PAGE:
(b)See Supplemental Financial Data section for reconciliations of non-GAAP financial measures and regulatory ratios.
At December 31, 2020, the Corporation and its U.S. banking subsidiaries exceeded the capital ratios required for an institution to be considered “well capitalized” by the standards developed under the Federal Deposit Insurance Corporation Improvement Act of 1991. Refer to Note 20 to the consolidated financial statements for further discussion of regulatory capital requirements, capital ratio calculations and restrictions on the ability of the Corporation's banking subsidiaries to transfer assets to the Corporation.
F-21

RISK MANAGEMENT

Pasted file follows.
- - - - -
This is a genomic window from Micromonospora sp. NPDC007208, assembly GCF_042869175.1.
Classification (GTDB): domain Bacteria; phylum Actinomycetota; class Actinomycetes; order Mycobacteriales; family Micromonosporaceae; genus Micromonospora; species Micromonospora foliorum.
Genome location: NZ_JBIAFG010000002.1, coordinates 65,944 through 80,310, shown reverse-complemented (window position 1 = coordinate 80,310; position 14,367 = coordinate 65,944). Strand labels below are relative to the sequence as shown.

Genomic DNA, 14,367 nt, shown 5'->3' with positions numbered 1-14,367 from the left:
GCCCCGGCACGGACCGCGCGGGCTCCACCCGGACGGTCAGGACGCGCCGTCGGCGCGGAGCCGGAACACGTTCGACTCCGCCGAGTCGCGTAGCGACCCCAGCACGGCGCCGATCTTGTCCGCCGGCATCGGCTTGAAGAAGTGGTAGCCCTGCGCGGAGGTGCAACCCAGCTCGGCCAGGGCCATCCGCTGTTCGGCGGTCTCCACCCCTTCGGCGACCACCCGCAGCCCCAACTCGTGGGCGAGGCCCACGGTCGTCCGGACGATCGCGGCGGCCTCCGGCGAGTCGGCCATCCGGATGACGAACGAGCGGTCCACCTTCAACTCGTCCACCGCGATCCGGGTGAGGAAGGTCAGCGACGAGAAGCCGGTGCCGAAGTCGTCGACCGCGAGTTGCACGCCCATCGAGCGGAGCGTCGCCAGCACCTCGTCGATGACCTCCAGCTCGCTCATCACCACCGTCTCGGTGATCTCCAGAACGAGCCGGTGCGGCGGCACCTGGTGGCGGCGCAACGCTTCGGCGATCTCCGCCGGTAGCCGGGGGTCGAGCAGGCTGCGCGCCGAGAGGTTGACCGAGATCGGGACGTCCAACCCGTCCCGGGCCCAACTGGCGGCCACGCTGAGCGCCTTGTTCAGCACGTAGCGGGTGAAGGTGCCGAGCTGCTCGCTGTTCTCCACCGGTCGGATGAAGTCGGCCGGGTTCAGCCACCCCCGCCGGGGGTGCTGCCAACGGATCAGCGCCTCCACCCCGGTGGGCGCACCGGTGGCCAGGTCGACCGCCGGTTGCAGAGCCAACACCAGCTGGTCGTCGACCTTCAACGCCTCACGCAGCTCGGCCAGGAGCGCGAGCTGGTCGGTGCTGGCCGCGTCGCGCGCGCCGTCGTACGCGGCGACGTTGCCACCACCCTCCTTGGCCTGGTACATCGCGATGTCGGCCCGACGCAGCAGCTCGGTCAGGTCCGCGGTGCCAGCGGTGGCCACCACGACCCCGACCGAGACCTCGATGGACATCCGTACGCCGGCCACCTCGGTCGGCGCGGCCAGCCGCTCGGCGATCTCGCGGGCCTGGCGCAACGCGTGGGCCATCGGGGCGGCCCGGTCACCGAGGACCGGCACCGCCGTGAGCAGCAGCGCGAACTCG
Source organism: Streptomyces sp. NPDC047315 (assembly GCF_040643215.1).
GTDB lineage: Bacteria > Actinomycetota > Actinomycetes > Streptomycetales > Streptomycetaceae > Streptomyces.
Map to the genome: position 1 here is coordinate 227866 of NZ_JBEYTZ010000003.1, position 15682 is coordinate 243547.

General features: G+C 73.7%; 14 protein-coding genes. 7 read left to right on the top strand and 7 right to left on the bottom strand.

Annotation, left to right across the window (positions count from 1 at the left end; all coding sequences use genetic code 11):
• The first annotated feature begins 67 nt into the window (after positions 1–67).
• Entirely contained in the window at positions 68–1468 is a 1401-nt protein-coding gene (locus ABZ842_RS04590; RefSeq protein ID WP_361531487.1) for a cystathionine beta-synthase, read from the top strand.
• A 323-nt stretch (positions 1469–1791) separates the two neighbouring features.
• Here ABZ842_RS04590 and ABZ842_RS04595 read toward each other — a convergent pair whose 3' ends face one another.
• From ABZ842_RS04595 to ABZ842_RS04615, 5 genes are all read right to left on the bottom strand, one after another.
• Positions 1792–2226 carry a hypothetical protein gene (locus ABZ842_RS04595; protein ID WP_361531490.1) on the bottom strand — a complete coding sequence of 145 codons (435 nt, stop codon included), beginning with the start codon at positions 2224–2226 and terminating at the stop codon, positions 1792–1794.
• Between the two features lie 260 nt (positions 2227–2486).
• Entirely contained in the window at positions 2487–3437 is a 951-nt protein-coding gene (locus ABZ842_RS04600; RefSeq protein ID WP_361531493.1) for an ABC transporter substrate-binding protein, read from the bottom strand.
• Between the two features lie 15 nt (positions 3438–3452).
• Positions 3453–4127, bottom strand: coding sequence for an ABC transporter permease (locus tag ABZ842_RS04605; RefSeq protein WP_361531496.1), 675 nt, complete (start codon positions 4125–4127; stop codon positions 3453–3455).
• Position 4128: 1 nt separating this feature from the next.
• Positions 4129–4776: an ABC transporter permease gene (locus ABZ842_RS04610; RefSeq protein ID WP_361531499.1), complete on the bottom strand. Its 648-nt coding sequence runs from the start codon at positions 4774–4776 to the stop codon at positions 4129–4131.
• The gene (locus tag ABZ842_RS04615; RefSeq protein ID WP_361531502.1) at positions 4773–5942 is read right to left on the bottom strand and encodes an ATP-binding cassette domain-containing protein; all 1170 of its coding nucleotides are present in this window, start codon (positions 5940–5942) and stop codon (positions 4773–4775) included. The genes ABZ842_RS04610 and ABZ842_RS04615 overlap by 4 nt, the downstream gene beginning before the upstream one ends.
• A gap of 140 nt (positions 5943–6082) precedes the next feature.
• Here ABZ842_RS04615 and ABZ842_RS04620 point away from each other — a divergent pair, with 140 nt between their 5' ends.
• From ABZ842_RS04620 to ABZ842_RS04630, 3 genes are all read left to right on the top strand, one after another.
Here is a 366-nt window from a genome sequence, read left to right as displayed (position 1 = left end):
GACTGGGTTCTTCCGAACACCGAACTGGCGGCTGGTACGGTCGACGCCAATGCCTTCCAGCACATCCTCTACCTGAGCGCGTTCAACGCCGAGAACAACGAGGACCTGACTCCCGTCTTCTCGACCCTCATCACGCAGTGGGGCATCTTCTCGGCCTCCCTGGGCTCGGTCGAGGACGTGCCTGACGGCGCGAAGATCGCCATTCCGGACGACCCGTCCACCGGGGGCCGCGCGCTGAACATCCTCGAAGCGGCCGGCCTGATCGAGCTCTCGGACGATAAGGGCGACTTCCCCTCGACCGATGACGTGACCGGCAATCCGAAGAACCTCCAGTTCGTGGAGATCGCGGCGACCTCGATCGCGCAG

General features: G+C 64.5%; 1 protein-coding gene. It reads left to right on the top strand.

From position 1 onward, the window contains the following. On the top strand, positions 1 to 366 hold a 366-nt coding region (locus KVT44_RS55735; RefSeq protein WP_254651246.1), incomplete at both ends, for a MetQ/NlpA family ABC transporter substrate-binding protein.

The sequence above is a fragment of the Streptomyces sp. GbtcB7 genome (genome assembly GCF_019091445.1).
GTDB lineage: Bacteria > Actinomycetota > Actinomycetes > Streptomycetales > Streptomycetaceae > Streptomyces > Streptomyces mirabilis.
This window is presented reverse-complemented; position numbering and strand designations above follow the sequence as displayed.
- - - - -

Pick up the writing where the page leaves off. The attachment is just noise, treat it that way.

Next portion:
The Corporation assumes various types of risk as a result of conducting business in the normal course. The Corporation's enterprise risk management framework provides a process for identifying, measuring, controlling and managing these risks. This framework incorporates a risk assessment process, a collection of risk committees that manage the Corporation's major risk elements and a risk appetite statement that outlines the levels and types of risks the Corporation accepts. The Corporation continuously enhances its enterprise risk framework with additional processes, tools and systems designed to not only provide management with deeper insight into the various existing and emerging risks in accordance with its appetite for risk, but also to improve the Corporation's ability to control those risks and ensure that appropriate consideration is received for the risks taken.